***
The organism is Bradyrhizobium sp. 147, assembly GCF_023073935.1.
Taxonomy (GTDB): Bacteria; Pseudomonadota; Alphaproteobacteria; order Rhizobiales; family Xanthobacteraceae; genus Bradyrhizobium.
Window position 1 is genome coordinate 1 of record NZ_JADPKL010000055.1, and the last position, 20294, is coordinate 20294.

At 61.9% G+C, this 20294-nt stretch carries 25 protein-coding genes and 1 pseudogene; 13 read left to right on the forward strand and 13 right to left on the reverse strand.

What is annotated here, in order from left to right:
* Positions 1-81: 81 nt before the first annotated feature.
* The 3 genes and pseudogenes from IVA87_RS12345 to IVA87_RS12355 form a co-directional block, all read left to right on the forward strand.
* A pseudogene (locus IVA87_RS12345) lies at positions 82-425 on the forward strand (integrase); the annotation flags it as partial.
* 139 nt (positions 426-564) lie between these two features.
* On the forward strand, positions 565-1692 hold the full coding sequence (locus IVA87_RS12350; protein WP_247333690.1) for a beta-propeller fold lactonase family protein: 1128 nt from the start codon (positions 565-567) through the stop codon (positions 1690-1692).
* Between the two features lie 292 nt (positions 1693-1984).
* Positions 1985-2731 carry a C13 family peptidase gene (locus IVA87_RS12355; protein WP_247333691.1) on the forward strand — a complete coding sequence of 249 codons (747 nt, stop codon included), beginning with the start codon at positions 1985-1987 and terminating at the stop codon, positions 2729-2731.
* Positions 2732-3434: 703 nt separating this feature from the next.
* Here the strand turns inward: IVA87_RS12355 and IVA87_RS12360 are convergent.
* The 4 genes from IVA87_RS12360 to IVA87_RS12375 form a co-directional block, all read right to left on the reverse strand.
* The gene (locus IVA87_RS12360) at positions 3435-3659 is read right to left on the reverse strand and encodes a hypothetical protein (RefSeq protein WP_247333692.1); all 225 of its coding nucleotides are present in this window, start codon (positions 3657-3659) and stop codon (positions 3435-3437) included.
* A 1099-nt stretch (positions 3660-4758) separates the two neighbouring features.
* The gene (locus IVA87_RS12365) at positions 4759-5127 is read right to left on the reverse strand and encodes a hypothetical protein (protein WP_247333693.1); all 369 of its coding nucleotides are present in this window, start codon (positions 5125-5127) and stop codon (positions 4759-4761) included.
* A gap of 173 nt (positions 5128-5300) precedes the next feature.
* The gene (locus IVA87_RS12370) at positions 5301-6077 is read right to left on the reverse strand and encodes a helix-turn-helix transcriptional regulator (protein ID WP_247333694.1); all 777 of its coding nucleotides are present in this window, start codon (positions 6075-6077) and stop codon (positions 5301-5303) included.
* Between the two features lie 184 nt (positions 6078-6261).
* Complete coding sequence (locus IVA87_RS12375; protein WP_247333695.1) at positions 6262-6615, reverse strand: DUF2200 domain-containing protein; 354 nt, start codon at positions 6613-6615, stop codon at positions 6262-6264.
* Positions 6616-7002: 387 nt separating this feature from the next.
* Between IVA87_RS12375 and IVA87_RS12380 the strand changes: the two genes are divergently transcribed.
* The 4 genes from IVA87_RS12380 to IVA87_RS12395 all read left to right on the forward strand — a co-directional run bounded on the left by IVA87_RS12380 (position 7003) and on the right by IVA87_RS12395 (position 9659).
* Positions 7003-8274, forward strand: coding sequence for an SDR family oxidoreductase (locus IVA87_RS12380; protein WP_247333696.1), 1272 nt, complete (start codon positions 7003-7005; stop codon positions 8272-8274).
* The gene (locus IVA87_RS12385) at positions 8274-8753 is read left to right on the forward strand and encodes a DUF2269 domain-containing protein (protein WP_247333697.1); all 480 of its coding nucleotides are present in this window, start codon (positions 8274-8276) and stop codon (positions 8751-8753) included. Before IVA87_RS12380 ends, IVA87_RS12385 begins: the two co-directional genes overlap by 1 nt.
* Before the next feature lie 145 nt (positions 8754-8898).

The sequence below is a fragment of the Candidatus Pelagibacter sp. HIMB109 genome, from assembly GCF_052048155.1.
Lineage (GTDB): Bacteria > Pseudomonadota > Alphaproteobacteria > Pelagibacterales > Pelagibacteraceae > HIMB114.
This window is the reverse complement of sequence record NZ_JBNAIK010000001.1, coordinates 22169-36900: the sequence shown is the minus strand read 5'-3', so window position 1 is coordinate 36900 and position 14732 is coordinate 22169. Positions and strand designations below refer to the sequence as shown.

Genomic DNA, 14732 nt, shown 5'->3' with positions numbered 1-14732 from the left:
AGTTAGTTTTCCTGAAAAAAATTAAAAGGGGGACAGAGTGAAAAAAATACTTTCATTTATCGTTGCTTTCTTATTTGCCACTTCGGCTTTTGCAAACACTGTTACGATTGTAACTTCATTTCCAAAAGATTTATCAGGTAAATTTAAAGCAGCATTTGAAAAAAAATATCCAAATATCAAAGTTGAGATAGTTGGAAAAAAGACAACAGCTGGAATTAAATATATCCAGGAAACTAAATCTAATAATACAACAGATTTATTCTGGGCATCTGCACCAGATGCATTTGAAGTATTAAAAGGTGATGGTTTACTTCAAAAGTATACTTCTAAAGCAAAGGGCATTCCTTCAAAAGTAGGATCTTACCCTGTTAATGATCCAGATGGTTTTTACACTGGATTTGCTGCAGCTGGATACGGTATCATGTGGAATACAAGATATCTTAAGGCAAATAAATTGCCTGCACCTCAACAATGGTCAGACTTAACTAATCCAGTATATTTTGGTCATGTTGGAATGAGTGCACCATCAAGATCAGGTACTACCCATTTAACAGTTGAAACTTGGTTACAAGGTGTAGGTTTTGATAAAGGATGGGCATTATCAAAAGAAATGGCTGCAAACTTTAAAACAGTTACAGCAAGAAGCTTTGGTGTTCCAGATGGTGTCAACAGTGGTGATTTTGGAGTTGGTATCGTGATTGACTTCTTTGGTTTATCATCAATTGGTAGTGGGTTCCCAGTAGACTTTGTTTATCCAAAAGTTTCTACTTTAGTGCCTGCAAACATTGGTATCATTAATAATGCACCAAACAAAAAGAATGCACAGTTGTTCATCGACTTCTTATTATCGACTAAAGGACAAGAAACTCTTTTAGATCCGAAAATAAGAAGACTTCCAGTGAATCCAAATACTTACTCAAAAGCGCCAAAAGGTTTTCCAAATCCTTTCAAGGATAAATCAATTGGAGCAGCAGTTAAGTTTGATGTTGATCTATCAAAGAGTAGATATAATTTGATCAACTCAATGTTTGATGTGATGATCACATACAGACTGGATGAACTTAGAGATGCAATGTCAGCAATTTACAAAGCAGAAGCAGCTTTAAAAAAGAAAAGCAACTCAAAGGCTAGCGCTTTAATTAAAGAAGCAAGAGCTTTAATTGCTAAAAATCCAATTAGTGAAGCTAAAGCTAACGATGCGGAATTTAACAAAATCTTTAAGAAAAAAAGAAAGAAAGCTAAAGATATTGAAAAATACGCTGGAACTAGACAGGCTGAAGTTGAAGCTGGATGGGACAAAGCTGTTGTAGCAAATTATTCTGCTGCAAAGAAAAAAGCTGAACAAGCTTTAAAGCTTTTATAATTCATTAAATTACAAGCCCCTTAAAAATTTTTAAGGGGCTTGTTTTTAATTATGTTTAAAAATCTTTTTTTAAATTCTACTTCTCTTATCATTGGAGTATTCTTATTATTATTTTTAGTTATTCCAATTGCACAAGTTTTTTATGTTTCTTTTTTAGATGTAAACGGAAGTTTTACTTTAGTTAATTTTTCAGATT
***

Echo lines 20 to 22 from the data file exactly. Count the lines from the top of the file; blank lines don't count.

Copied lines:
* The gene (locus IVA87_RS12370) at positions 5301-6077 is read right to left on the reverse strand and encodes a helix-turn-helix transcriptional regulator (protein ID WP_247333694.1); all 777 of its coding nucleotides are present in this window, start codon (positions 6075-6077) and stop codon (positions 5301-5303) included.
* Between the two features lie 184 nt (positions 6078-6261).
* Complete coding sequence (locus IVA87_RS12375; protein WP_247333695.1) at positions 6262-6615, reverse strand: DUF2200 domain-containing protein; 354 nt, start codon at positions 6613-6615, stop codon at positions 6262-6264.